“The Fault In Our Stars” Book Review

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People die. At some time or another, all of us have had a connection to someone who has died or is dying. Not too many people want to read about dying people, and it’s not easy. But sometimes, when books have some reality in them, they become better than the greatest fictions. “The Fault In Our Stars” is a book about two teens, and some of their last thoughts and emotions. Cancer has wormed its way into their lives, and this beautiful, tear wrenching book is not about them trying to find a magic cure. It is a tale of two lovers. Two people who found each other at a time in their lives when they really needed somebody to love.

Hazel Grace Lancaster and Augustus Waters. Just writing their names is emotional once you’ve read the book. Hazel is a girl living on borrowed time. She knows it; her parents know it. But somehow, on just another ordinary day, Hazel meets a boy. And my goodness he’s hot too. Augustus Waters, our complicated plot twist enters the scene. Augustus is a cancer survivor with a prosthetic leg, and just as hard to read as binary code, but you’d be hard pressed to find a boy as sweet. Through the book, we see these two characters changing each others lives in ways they thought unimaginable. They are two people deeply in love, and like any good couple, they compliment each other; making the collective, even if their clock is ticking away, a hopeful sight.

In the course of 300 pages, Hazel our narrator, becomes more sensitive to the world she inhabits. The book starts with her going to the dreaded Cancer Kid Support Group. A sort of therapy session, Hazel doesn’t see the point in it. But it is here, in the church basement, where she encounters Augustus Waters. The book has many different details and anomalies, but mainly Hazel and Augustus can be young together, they can make a small life together.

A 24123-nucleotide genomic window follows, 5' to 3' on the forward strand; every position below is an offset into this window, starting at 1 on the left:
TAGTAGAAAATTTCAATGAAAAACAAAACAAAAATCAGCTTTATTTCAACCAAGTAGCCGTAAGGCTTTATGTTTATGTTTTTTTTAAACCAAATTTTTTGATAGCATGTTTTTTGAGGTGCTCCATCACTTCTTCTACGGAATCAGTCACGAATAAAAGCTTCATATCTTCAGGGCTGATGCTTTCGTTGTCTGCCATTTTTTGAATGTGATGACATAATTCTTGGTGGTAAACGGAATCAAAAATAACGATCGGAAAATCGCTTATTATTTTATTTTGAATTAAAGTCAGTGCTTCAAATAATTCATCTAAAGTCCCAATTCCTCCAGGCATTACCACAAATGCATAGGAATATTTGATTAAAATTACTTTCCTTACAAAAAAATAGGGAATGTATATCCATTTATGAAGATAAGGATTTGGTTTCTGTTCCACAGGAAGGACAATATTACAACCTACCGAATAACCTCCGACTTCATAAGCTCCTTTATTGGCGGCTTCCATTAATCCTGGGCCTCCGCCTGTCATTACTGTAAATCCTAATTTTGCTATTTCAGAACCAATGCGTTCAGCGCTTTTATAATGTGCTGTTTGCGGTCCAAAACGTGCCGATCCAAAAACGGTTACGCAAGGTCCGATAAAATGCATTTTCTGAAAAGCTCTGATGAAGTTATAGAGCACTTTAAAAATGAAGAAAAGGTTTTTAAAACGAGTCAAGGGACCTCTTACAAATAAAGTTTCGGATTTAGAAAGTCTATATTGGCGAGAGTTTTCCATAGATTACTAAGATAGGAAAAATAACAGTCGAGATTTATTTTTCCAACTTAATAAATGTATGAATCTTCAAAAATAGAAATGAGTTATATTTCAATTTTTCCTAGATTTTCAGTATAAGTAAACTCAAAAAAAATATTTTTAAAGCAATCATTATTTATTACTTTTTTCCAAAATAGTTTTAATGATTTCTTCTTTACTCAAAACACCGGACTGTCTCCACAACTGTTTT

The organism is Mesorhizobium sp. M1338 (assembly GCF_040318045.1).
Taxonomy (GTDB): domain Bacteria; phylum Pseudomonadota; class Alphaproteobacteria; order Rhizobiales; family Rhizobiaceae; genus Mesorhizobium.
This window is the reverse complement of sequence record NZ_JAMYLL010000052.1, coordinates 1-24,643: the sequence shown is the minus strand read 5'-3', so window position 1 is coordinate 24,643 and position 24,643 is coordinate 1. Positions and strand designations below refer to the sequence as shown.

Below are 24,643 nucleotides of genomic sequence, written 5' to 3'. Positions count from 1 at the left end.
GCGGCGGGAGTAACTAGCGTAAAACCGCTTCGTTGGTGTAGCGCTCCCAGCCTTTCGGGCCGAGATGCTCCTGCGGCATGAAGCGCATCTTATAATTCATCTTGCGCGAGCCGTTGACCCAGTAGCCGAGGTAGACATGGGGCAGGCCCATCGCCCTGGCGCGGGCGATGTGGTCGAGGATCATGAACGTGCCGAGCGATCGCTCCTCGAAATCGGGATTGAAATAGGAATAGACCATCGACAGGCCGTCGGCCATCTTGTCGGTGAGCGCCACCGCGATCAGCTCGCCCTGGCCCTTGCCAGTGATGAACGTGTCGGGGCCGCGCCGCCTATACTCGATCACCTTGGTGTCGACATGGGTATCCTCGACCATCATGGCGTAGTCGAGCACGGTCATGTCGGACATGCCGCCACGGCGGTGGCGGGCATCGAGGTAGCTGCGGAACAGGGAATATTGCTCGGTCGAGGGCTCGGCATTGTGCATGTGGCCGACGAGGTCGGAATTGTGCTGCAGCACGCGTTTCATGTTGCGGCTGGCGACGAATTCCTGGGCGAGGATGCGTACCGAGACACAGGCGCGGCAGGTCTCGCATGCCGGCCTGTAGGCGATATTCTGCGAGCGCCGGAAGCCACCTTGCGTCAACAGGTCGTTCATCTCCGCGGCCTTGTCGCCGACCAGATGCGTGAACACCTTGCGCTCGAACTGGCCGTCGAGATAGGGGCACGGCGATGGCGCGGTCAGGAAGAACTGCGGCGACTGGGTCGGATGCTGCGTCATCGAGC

Author John Green has nearly a cult following, and one can easily see why. The story of Hazel and Augustus is amazing, hopeful, and beautiful. And John Green not satisfied with a great story, can also write to meet one. There are some writers who have something great to say and can’t write it. There are some writers who have nothing to say but can write it well. And there are those who can do both. Mr. Green is one of them. John Green keeps you reading not through annoying chapter-ending cliff-hangers, but because you are attached to these characters. Though most of the readers of this book are not teenagers suffering from terminal cancer, we still feel aspects of Hazel and Augustus’s story apply to us. It is something that makes the reader feel so good, and in the end makes “The Fault In Our Stars” that much more bittersweet.
This book is truly one of the best love stories around; unconventional and beautiful because of it. “The Fault In Our Stars” is a good book for anyone who can risk a little to read greatness. And, if you don’t think it’s for you, give it a try. You may be pleasantly surprised.

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